Universities are increasingly using text messaging to create a more connected campus. The medium is a natural fit for digital native students and its immediate nature makes it an effective way to contact staff. It’s also accessible when used with text-to-speech capabilities, screen magnifiers and mobile braille displays.
There’s plenty of evidence to prove that people want to receive customer service by text. As Social Media Today found, 76% of people report they’re more likely to read a message sooner if it’s a text rather than an email, while 7% thought it was a good way for an organisation to get their attention. Business Wire reports that 52% prefer customer support by text messaging. So, it’s clearly a medium universities would do well to utilise. Read on for a round-up of the key ways your university can make the most of this medium.
Collect prospects’ phone numbers at events or when they request a prospectus or course information online. You can then follow up with information about the application process, relevant links and notifications and deadlines.
As Trumpia notes, Cedarville University's admissions team uses SMS to recruit students, send status updates to applicants and provide information to accepted candidates. Elsewhere, Coventry University placed adverts which allowed prospects to opt-in for information about its Occupational Therapy programme by text message. According to Janet txt, the initiative resulted in a 200% increase in open-day attendees and a 17.6% increase in applicants.
These could be safety or crime alerts or notifications of extreme weather conditions. University of Bristol uses SMS to notify students of emergencies including meningitis amongst the student population; serious crime incidents; and last-minute lecture room changes.
These might be for rearranged classes or deadlines for essays or an outstanding payment. University of Kent offers daily messages detailing students’ study timetables while The Free University of Bozen-Bolzano sends SMS reminders for overdue library books.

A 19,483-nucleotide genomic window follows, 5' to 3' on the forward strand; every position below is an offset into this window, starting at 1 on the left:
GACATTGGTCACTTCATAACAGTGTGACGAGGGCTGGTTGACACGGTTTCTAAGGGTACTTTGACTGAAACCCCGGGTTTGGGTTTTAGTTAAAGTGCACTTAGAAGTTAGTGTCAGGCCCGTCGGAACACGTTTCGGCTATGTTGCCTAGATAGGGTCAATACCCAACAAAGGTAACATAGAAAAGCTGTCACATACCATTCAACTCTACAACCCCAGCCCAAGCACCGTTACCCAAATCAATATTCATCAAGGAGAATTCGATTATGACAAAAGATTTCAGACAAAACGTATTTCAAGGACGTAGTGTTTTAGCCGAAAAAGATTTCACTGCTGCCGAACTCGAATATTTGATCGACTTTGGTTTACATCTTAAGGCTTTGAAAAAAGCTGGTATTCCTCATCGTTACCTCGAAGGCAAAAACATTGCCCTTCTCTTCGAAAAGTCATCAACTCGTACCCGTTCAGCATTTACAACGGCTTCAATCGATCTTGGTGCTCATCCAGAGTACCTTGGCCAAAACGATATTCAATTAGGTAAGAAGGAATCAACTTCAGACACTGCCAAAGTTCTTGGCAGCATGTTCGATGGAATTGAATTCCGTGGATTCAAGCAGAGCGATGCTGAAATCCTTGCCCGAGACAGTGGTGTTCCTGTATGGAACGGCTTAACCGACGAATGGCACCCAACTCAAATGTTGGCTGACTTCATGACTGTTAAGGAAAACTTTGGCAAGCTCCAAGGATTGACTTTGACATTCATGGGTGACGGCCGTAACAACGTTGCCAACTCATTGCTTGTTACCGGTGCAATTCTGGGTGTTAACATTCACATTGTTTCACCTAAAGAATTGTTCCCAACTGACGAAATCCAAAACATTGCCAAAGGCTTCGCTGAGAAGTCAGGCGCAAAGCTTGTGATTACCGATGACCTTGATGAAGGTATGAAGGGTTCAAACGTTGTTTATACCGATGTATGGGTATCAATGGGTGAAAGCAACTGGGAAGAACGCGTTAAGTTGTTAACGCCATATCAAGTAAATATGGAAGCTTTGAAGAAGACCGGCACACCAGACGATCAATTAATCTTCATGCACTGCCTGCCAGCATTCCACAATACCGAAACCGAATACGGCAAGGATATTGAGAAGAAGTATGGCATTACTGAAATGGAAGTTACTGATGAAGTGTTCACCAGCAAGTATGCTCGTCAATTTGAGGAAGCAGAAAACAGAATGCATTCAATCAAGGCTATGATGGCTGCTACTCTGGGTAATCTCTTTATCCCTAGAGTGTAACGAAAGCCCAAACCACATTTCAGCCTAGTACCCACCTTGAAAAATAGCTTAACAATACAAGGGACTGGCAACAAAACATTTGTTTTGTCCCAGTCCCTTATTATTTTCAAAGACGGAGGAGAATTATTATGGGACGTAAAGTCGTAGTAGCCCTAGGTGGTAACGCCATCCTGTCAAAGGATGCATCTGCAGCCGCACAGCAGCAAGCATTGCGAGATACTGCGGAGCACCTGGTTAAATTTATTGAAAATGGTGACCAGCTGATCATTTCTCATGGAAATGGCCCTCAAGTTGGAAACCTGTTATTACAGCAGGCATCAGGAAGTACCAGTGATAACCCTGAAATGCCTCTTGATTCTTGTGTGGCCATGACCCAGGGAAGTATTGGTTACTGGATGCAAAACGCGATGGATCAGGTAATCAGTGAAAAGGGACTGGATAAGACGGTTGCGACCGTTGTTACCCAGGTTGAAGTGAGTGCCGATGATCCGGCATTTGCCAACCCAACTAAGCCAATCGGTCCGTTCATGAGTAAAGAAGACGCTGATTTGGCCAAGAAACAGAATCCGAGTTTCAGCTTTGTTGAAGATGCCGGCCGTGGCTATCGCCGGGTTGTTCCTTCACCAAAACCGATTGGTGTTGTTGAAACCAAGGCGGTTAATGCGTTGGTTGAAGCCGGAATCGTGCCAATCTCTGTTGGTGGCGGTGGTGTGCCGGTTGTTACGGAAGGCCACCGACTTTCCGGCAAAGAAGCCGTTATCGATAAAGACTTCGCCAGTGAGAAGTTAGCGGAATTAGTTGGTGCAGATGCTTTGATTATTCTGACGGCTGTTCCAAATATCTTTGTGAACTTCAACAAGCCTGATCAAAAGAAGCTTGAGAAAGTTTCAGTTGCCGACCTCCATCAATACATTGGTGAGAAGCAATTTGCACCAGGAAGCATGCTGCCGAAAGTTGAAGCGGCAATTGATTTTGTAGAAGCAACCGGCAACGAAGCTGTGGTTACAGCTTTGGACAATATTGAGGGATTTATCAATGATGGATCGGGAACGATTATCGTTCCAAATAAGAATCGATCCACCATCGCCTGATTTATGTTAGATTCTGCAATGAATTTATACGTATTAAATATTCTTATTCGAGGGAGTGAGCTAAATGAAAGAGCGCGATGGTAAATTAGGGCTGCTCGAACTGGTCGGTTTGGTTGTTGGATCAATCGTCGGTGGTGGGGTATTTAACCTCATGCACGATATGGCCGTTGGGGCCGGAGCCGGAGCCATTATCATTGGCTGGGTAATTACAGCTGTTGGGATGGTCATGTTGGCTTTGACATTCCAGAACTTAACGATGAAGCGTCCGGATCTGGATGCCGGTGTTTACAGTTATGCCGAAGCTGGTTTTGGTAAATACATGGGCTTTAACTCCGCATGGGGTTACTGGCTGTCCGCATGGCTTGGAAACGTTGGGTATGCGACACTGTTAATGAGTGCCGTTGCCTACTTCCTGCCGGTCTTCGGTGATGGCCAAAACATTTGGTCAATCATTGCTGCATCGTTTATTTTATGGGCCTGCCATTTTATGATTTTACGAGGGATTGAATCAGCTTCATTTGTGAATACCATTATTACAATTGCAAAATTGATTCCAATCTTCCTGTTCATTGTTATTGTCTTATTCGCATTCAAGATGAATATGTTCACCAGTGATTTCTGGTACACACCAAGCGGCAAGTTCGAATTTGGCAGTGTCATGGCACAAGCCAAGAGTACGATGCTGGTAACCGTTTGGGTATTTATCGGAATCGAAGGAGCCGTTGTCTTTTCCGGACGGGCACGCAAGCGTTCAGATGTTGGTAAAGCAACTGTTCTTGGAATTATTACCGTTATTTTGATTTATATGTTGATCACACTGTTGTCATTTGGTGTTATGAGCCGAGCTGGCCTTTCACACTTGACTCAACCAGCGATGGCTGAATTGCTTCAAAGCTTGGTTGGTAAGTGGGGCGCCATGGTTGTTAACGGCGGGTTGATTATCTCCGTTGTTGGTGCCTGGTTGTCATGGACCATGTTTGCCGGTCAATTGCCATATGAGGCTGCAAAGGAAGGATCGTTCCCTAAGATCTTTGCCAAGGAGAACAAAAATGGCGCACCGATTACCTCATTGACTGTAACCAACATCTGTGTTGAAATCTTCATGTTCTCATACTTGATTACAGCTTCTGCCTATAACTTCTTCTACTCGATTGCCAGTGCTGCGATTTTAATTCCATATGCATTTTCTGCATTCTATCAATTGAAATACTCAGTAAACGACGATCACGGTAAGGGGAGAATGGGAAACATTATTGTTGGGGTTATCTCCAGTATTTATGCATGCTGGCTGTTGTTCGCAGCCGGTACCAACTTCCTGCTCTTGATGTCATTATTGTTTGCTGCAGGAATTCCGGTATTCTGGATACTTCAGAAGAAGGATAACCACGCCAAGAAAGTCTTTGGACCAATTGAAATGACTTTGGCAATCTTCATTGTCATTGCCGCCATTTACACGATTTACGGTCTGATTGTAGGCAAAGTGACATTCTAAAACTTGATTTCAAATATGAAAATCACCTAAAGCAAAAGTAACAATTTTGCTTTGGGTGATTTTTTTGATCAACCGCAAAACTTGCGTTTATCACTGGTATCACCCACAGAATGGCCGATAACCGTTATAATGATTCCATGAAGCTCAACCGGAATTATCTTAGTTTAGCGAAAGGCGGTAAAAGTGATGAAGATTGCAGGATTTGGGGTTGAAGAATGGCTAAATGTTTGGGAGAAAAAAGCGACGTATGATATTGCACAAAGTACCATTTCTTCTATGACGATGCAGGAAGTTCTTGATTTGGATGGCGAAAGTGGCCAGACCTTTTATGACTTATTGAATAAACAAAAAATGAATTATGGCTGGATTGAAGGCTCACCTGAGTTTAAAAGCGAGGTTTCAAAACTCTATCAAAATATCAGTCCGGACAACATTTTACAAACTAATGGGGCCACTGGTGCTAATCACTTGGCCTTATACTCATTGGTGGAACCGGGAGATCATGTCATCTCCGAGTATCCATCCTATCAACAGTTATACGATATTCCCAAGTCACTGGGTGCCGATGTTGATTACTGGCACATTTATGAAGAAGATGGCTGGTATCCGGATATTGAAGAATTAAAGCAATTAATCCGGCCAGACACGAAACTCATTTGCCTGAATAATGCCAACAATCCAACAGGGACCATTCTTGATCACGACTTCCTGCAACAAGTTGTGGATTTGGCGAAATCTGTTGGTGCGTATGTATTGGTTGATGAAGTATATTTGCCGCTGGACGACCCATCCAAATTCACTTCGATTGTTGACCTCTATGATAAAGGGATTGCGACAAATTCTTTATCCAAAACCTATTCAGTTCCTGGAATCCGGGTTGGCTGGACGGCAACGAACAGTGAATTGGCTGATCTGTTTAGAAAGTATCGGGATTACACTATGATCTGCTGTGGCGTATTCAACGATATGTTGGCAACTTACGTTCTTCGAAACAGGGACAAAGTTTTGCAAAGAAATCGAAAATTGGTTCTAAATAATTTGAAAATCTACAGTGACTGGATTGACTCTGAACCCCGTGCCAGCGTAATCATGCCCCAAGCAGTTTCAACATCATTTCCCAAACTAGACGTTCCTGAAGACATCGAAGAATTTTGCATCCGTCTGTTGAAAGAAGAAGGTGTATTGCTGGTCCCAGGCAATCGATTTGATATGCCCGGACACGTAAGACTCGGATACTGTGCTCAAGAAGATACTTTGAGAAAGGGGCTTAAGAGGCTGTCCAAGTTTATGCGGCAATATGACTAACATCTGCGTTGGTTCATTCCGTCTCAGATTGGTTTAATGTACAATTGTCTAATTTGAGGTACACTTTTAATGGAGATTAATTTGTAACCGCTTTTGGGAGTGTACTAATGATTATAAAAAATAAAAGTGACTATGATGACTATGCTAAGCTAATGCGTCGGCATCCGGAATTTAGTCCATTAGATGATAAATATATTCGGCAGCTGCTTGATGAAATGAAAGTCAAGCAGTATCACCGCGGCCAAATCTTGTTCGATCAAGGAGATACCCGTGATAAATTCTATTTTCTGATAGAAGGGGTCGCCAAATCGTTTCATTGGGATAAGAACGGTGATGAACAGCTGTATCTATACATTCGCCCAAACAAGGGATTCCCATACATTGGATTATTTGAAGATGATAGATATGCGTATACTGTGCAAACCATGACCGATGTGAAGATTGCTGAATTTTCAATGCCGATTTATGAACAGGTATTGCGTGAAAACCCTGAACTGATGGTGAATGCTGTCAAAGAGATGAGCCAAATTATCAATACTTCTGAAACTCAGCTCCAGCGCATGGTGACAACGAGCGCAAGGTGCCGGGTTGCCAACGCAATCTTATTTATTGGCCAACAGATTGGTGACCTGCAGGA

Text messages can be useful ways for students to schedule meetings with advisors and counsellors. Mobile Commons reports that St Mary’s University lets students enrol on classes by text, while Minnesota State University offers academic support by text for students in need of some help.
Market your university’s events by texting them and invite them to RSVP by replying. Issue reminders and sent out links to a survey for attendee feedback. Texting can also be useful for sports events: Trumpia also notes that University of Florida uses SMS to send updates and reminders for upcoming football games.
Text messaging can be a useful channel for fundraising. For instance, Glyndŵr University allows benefactors to donate an amount of their choice directly by text message.
The first step to effective SMS communication is to formulate a detailed text messaging policy. This should explain in which situation to send messages and which audience to send them to. It should also spell out the form texts should take. For instance, University of Bristol’s policy states messages: should run no longer than 160 characters, address the readers directly with the pronoun you; avoid text speak in favour of plain English; and indicate where further information can be found, e.g. a link to a page on the university website.
Messages should be supplemented by emails plus posts on the university website, Facebook and Twitter to make sure as much of the target audience receive the messages as possible. Data should be reviewed every six months to make sure contact information is up-to-date. It’s also important to decide which messages should be opt-in: many universities send urgent messages to all contacts, and opt-in messages for non-essential information, which students and staff can choose to opt-out of.
Has your university used text messaging before? Or are you a student who has received these types of messages? Post your thoughts in the comments below or tweet us @fullfabric.